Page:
They studied and prayed together, as well as judged cases, all in their study hall. They also were involved in charitable acts, making sure that the dead were buried and even going so far as to do the manual labor of putting up a huppah for a third rabbi, Rabbi Elazar:

鈥淩abbi Ami and Rabbi Asi were once tying a wedding canopy for the wedding of Rabbi Elazar.鈥 (Berachot 16a)

Perhaps their close association and friendship led them to another important insight, often quoted in conversations about Judaism鈥檚 take on mental health. When they interpreted a verse from Proverbs about worry, they disagreed and went in two very different directions:

鈥淚f there is care in a man鈥檚 heart, let him quash it [yash岣na]鈥 (Proverbs 12:25). Rabbi Ami and Rabbi Asi: one said: he should forcefully push it [yas岣na] out of his mind. And one said: he should tell [yesi岣na] it to others鈥 (Yoma 75a)

One rabbi thought that worries should be pushed away and not shared, perhaps looking to friendship for distraction rather than comfort. However, the other believed that worries should be talked out, and in doing so their burden will be lessened.

Like many periods in Jewish history, Rabbi Ami鈥檚 time held many challenges for the Jewish people. He insisted on not adding to their burden, ruling that the rabbis should not impose too many hardships on the people (Taanit 14b) but he also recognized the steel that Am Yisrael is made of:

鈥溾橳he Lord said to Moses: I have seen this people, [and behold, it is a stiff-necked people]鈥 (Exodus 32:9) 鈥 what is, ‘behold, it is a stiff-necked people’? . . .. Rabbi Yitz岣k bar Redifa said in the name of Rabbi Ami: You think that this is derogatory, but it is only in their praise: Either Jewish or hanged.鈥 (Shmot Rabba 42:9)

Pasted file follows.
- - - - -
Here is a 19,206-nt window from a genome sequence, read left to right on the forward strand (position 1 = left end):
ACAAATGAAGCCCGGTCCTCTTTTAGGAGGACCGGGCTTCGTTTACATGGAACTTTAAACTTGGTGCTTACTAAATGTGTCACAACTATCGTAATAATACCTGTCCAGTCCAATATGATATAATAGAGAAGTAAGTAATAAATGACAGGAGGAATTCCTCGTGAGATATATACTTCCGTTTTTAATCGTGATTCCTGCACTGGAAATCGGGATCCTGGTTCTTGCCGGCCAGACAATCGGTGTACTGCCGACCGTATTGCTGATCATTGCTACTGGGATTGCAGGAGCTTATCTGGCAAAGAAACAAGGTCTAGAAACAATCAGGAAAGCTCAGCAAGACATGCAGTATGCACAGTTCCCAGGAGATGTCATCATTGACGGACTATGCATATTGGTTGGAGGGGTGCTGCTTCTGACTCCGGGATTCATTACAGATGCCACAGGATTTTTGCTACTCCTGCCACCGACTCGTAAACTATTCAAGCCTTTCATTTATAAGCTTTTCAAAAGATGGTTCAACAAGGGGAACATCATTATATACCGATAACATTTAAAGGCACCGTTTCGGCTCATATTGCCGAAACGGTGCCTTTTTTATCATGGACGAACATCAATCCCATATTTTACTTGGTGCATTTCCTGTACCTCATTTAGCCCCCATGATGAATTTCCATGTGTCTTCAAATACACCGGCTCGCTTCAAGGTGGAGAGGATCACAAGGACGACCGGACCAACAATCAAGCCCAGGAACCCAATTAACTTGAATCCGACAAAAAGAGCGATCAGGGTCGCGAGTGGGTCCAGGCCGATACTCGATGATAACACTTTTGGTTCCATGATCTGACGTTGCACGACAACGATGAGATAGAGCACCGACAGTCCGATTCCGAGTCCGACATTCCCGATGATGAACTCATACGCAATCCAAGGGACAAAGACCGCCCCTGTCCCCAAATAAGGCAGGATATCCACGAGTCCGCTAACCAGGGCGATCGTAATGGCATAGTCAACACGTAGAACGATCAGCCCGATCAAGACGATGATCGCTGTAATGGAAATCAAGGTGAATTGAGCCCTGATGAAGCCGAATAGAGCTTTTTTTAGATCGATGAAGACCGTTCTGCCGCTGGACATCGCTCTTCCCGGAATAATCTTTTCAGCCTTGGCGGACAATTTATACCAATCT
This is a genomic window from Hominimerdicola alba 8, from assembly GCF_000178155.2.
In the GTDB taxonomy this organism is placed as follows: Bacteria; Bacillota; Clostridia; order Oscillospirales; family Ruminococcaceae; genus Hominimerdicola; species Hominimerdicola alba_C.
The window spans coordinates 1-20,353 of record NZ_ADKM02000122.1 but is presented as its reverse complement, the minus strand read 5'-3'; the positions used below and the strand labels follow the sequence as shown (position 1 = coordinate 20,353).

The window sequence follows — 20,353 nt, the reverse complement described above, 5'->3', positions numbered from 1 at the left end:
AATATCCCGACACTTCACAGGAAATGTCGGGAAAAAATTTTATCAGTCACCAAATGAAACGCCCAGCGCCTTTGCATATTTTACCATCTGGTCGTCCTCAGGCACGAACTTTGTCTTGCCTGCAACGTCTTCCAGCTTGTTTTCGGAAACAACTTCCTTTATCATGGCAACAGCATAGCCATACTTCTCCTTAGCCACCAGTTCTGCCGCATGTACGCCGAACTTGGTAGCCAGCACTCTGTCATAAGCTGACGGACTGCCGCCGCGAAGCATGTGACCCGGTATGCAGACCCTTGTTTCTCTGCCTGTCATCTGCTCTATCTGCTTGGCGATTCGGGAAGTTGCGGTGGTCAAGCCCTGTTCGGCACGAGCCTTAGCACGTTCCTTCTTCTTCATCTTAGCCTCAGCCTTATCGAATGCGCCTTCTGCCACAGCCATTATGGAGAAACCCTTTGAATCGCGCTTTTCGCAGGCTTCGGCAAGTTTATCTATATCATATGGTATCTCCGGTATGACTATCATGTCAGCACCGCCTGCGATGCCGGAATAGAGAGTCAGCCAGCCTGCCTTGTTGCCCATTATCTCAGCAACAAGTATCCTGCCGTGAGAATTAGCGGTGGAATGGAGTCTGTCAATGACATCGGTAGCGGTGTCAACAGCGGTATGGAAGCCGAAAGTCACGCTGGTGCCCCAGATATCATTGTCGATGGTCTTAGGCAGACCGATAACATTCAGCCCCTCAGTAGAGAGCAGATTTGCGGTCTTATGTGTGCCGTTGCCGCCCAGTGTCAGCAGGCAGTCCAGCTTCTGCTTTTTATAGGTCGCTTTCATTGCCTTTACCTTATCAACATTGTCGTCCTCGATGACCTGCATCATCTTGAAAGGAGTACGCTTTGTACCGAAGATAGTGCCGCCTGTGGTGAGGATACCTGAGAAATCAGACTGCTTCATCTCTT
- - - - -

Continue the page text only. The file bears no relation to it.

Our stubbornness is actually to our credit. The Jew would rather be martyred than leave his faith.

Rabbi Ami lived much of his life in Tiberias and the traditional site of his grave is there, next to his colleague Rabbi Asi, and alongside later and earlier great rabbis like Rabban Yochanan ben Zakkai, Maimonides and Rabbi Isaiah Horowitz. Surrounded by scholars, in death as in life, Rabbi Ami鈥檚 words live on in his teachings.

Rakoon, CC0, via Wikimedia Commons

Shulie Mishkin

Shulie Mishkin made Aliyah from New York with a Master's degree in Jewish History from Columbia University. After completing the Ministry of Tourism guide course in 1997, she began guiding professionally and has since taught and guided all ages, from toddlers to retirees. Her tours provide a complete picture of the land of Israel and Jewish heritage, with a strong reliance on sources ranging from the Bible to 19th century travelers' reports. Alongside her regular guide work, she teaches "tour and text" courses in the Jerusalem institutions of Pardes and Matan as wel as the Women's Bet Midrash in Efrat and provides tours for special needs students in the 鈥淒arkaynu鈥 program. Shulie lives in Alon Shvut with her husband Jonathan and their five kids. Shulie Mishkin is now doing virtual tours online. Check out the options at